Reggae in the world
WHEN Martijn Huisman decided to write a book on Bob Marley And The Wailers, his goal was to show readers the global impact of the legendary band “from the bottom of the Grand Canyon to the frozen heights of the Himalayas in Nepal”. He accomplished this with The Reggae Nation: The World Legacy of Bob Marley & the Wailers.
Released on September 23, the 432-page book sees the Dutch author traveling to the major cities where Marley and his band introduced reggae, as well as remote areas where they did not perform but nonetheless have a growing following. because of the timeless music of their charismatic leader.
Huisman told the Jamaica Observer that the extensive work – a limited number of 500 copies are available – took him 10 years to complete.
“I started working on the project at the end of summer 2011. Quite naively, I expected that I would spend a few months on it. But, as I have consulted many sources of information and spoken to many knowledgeable people, months have turned into years and the scope of The reggae nation continued to expand, ”he said. “I’ve spent countless hours on the project, really a lot of my free time, over the years. But it was all worth it because my passion and dedication to music and culture kept me going. The music kept the fire burning and the book progressed, slowly but surely, ”Huisman added.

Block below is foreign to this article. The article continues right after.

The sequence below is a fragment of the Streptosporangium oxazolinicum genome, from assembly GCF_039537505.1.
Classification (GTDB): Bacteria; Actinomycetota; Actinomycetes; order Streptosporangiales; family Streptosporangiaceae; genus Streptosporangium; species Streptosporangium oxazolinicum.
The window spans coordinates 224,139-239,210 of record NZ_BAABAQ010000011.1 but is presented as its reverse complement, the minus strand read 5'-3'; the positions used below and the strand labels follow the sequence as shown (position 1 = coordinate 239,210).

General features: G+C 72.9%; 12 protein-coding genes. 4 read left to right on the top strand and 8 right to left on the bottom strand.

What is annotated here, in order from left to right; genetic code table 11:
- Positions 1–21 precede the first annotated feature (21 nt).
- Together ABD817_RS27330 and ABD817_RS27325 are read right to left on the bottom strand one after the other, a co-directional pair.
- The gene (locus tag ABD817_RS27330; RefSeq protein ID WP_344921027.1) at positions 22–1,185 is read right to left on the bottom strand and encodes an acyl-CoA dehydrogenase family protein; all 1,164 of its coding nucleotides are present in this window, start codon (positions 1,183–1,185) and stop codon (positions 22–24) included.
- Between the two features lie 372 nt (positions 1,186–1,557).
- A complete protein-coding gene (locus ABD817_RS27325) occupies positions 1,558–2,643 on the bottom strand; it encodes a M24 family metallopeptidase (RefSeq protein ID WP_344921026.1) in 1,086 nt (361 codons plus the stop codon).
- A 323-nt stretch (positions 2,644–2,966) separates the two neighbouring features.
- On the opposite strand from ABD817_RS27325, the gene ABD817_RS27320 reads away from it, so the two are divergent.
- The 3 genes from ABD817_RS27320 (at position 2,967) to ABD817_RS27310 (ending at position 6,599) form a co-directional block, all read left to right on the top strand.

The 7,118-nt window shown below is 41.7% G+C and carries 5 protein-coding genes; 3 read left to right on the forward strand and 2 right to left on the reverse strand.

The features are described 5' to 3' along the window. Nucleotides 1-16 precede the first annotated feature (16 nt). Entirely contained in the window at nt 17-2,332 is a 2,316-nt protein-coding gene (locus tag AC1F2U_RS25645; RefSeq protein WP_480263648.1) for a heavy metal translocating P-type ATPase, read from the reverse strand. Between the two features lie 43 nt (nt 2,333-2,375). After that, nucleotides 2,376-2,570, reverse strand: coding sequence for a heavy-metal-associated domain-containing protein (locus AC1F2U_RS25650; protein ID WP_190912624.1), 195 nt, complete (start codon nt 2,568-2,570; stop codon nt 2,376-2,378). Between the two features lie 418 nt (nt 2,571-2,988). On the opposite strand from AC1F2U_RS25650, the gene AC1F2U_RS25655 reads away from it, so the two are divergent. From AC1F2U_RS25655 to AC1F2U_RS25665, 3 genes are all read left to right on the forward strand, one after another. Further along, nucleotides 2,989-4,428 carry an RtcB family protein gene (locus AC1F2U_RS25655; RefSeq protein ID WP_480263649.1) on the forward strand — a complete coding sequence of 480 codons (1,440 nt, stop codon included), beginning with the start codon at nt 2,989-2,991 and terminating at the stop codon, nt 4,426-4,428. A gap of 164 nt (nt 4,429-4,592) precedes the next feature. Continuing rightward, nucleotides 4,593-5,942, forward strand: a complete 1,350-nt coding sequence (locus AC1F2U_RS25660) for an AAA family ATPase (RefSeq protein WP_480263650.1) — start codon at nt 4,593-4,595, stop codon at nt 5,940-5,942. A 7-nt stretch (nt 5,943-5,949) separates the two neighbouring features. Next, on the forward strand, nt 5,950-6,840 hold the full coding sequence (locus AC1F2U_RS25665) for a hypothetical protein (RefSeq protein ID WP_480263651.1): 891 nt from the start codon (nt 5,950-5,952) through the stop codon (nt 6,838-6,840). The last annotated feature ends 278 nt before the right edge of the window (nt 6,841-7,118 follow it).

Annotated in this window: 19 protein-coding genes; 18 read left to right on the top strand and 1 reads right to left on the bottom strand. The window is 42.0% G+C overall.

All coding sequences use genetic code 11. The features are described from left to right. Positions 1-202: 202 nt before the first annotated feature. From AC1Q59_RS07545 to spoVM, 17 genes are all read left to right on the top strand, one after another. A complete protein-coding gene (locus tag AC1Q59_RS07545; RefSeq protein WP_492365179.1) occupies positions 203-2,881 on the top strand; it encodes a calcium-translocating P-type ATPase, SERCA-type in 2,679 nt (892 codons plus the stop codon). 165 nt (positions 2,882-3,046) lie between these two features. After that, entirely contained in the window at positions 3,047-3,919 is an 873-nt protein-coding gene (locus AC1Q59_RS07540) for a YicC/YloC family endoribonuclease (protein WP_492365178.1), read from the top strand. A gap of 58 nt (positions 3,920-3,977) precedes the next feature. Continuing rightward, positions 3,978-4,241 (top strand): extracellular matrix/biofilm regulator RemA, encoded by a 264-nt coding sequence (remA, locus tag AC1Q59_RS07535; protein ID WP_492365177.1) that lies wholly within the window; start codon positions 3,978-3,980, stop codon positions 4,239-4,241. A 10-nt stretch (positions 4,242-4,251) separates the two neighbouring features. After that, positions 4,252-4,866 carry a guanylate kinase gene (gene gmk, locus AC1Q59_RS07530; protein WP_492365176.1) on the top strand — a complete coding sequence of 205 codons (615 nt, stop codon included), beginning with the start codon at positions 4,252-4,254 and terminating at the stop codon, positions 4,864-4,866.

One of the revelations from the book is how Marley’s music appealed to Indigenous people. Huisman focuses on groups in Australia, New Zealand, the Pacific and the United States.
He also examined the role of the king of reggae in historical events such as the birth of Zimbabwe, the fall of the Berlin Wall and the riots in Tiananmen Square.
To mark Zimbabwe’s independence, Marley and The Wailers performed at the event in Harare in April 1980. 32 years ago, protesters at Berlin Wall in Germany and Tiananmen Square in China contested the status quo of his music.
“Native American tribes in the United States, Maori in New Zealand, aborigines in Australia, indigenous people in West Papua, indigenous ethnic groups in China…, the comfort, solidarity, support and strength to continue and to strengthen their struggles for dignity, freedom, justice, self-determination and (cultural) survival, ”Huisman said.
He added that “reggae won over them as a powerful and compelling expression of social and political resistance as well as cultural awakening. In the book we see how Bob Marley’s music was part of the birth of a nation (Zimbabwe), was played and sung by the people during notable historical events (the fall of the Berlin Wall, the protests of Tiananmen Square, the Contras War in Nicaragua, the Arab Spring), supported and amplified the voices of protest that called for an end to apartheid in South Africa, played a role in the political events of the nations (Jamaica , Côte d’Ivoire, Kenya, to name a few), and contributed to youth movements and protests across Europe.
Huisman, originally from the city of Rotterdam, studied journalism at Erasmus University in his hometown. He started listening to reggae at the age of 10.
Eleven years ago while at Erasmus, Huisman directed a feature film titled Babylon by bus, based on Marley and The Wailers’ groundbreaking 1976 tour of the Netherlands. These shows were part of the 1977 album of the same name distributed by Island Records.